Easy LilyPond, a tribute to LilyPond and LilyPondTool
First of all, I’d like to say that LilyPond is easy. A few months after having touched a computer keyboard for the first time in her life, my grandmother is able to use it already.
So my point is in no way to proudly reinvent the wheel, go « Thanks to me, LilyPond is finally made easy » and all that.
Several years ago, the LilyPond team has done an amazing job by getting rid of cygwin, building a cool installer with icons, shell integration and stuff. However, users get easily scared as soon as they no longer see their usual eye-candy windows, menus, pointers etc. Plus, user-friendly tools such as Bertalan Fodor’s excellent LilyPondTool are not easy to find.
Some time ago, a quite interesting discussion made Bertalan think about packaging his great LilyPondTool Plugin together with a Java Runtime Environment and a jEdit ready-to-use installation.
Basically, I felt like trying to add LilyPond as well in the same bundle, plus a few extra options, so that standard Windows users can have only one application to install. I had a look at the LilyPond installation sources (in the GUB repository), and felt like learning the NSIS language to see how it worked.
So, here’s my first attempt. I gave it a silly name, and a silly look (I can’t remember how many times I must have used this « happy note » icon ; These nights I even use to see it everywhere in my dreams). Of course it is absolutely free as in GPL.
I used a bunch of cool NSIS macros to get a fashionable installer. Here’s what it looks like :
(Yes, we can discuss the colors etc. And we will.)
The sources are included in the installation, so everyone can see how it’s made. Plus, the whole thing is fully localized ; here the shots are in French since I took them on my computer, but on yours it will be in English (feel free to add other languages as well).
As you can see, quite a few options are available.
- LilyPond is installed by the exact same code than the usual mingw-bundle. The user is given the choice to install the bundled python as well.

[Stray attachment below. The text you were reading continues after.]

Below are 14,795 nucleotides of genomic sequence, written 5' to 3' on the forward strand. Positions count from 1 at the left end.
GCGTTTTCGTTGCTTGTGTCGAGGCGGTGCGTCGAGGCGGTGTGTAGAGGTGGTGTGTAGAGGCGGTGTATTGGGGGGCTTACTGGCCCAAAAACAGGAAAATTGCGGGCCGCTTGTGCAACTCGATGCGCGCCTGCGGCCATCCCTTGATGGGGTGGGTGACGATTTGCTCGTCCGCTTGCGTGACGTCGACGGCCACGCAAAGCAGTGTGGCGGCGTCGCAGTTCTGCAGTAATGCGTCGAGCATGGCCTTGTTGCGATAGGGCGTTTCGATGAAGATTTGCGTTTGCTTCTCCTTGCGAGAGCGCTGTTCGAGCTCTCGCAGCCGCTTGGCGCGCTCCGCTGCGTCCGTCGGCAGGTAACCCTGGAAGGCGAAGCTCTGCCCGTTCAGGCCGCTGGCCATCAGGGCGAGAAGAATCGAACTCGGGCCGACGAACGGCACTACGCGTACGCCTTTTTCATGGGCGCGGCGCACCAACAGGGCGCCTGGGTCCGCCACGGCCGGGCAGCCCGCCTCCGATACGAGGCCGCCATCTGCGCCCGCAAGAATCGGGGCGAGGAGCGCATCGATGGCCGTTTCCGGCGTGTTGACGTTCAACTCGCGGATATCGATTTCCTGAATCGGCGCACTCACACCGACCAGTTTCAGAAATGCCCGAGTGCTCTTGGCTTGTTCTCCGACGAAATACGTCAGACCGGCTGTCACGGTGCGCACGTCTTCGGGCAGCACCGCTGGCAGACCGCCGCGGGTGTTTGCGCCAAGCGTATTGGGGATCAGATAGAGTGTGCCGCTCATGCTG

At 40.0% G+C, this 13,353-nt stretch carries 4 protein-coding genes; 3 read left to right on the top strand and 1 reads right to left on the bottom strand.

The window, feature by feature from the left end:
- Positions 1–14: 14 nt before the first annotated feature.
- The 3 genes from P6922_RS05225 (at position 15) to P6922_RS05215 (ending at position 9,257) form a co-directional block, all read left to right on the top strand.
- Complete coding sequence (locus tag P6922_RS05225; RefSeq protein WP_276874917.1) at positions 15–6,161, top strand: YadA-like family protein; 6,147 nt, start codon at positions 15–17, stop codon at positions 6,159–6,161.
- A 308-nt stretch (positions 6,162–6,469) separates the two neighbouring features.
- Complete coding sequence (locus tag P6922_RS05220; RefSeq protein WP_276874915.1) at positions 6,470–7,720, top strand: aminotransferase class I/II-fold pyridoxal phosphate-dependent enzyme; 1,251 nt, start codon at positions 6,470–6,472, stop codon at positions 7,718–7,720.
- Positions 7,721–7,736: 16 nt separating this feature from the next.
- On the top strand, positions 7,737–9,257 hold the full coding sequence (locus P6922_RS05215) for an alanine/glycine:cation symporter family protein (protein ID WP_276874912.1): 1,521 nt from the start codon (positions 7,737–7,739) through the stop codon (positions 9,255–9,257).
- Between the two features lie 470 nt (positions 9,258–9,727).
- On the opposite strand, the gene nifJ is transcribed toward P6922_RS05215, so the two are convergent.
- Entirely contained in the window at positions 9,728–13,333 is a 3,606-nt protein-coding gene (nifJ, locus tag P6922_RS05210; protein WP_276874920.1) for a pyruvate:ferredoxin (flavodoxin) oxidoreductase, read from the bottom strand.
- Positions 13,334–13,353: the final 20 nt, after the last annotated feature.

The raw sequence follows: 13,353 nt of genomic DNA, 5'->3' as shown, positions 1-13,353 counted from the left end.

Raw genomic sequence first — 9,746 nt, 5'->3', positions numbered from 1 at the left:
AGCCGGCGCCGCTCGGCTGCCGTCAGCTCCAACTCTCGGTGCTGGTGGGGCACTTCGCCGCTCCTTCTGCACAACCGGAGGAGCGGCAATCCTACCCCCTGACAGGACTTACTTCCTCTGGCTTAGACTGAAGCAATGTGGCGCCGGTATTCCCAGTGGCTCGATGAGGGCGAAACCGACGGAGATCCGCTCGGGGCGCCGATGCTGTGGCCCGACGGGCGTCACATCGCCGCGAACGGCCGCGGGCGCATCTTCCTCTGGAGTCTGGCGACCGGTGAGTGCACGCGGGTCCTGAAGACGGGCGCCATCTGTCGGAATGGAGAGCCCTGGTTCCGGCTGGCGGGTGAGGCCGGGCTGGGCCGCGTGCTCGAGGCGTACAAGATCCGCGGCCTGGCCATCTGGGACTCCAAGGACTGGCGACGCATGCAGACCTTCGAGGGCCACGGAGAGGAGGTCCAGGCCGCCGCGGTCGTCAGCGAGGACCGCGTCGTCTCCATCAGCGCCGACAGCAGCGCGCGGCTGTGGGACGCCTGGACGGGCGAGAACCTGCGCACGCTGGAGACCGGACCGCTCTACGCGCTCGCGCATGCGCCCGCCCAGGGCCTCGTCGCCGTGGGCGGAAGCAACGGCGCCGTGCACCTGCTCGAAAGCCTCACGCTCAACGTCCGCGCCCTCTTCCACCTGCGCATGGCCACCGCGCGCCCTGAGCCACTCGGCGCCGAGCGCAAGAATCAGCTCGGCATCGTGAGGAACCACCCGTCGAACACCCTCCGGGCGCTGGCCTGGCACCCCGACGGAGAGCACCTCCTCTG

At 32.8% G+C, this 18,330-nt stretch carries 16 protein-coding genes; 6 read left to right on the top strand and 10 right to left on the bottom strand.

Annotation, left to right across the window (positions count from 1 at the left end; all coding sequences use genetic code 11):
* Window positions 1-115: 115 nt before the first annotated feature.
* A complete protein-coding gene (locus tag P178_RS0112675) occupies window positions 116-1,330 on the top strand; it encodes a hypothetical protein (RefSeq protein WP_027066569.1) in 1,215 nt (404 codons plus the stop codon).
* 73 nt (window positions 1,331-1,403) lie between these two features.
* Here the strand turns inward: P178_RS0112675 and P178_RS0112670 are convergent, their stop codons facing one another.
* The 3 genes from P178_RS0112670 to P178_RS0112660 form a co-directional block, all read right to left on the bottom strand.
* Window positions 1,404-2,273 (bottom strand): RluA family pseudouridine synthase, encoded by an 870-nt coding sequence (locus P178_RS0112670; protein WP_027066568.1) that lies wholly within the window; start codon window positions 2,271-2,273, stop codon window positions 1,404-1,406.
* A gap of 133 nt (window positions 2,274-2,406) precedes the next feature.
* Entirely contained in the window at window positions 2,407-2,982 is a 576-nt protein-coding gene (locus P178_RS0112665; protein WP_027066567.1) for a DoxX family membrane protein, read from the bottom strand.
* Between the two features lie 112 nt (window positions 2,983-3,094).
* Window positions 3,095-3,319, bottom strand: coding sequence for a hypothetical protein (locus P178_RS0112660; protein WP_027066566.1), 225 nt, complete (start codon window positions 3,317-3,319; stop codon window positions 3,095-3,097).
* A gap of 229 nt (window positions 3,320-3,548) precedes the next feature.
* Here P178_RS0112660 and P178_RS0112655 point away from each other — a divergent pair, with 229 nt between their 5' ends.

- The jEdit Editor is installed using absolutely unmodified files. The user can choose to use the bundled Java Runtime Environment (version 1.6), and the jEdit launching routines will be modified accordingly ; however if the user chooses not to use the bundled JRE, the program checks if a decent JRE is available on the system — if there isn’t, it automatically re-selects the ’bundled Java’ option.
- LilyPondTool can be installed. This includes not only the plugin itself with all dependencies, but pre-configuration files as well, and a few LilyPond example files I added.
- The Sumatra PDF Reader is a free as in freedom lightweight and fast PDF reader. Because not every Windows user has Adobe installed (hopefully there are still some sane people out there).
- I’ll talk about the next two options in a minute ; the only other things I just wanted to mention is the « Offshore » option, which gives users the ability to install EasyLilyPond on a USB pen drive or whatever.
(OK, to be honest, this isn’t fully working yet.)
As I was writing the installer, I wondered what application it should offer to launch once the setup is completed. As a matter of fact, I was a bit reluctant to pop out the default LilyPad window ; I have seen many pupils, many newbies get scared or confused by this notepad-like that opens, like a README, absolutely not translated etc.
Opening a jEdit window was more tempting, but still a bit scary. I wanted the users to feel familiar with the program, to « prepare » them psychologically before letting them see the code.
So I wrote a small EasyLauncher (it is fully localized too, but I removed the French so you can see the English version). It is written in NSIS too (hey, I’ve just learned how to use it...) and uses the same skin. When you launch it, a smooth transparent splash screen fades in and out, and you can here a few notes of piano (I used the Free Software Song, as played by Markus Haist, with his very kind authorization).
This allows me to open, according to the user’s language, one or another example source files (e.g. a French user will see an example commented in French, with \include « italiano.ly », and so on).
Of course, the EasyLauncher also includes a bunch of links to the « Grand » documentation, the Lilypond Snippet Repository, the lilypondTool homepage etc.
OK, now for the really geek-dedicated part.
If you just click on « Write your first score », the jEdit editor will open and all you will see is a more detailed (and localized) version of the usual first-run file.
But if you DO choose to install the EasyLilyPond skin, here’s what’s coming next :
Yeah, I just like crappy colors
Notice, however :
- the nice transparence/blur menus effect (I’m using the whole new NimROD look and feel to obtain it)
- the customized icon Theme for jEdit (the default icons are somewhat boring)
- the customized « Run LilyPond » icon, in the LilyPondTool toolbar. I hope Bertalan won’t mind, but I find this icon more self-explanatory (plus I can easily describe it to my pupils, whereas the other one is hard to describe...)
EasyLilyPond, basically, is just a demonstration of some concepts, and a way to spread LilyPond as much as I can (particularly to my pupils, the average Windows users I know, etc). I had a good time working on it, and I’m looking forward to see if this can go anywhere.
I have to confess that, as I developed it on an old cheap 600MHz box, I have absolutely no idea how optimized the program is, and how fast it would run on a modern computer — not to mention the obvious lack of compatibility of a certain so-called ’modern’ OS...
Thank you for reading, Merry Xmas to all !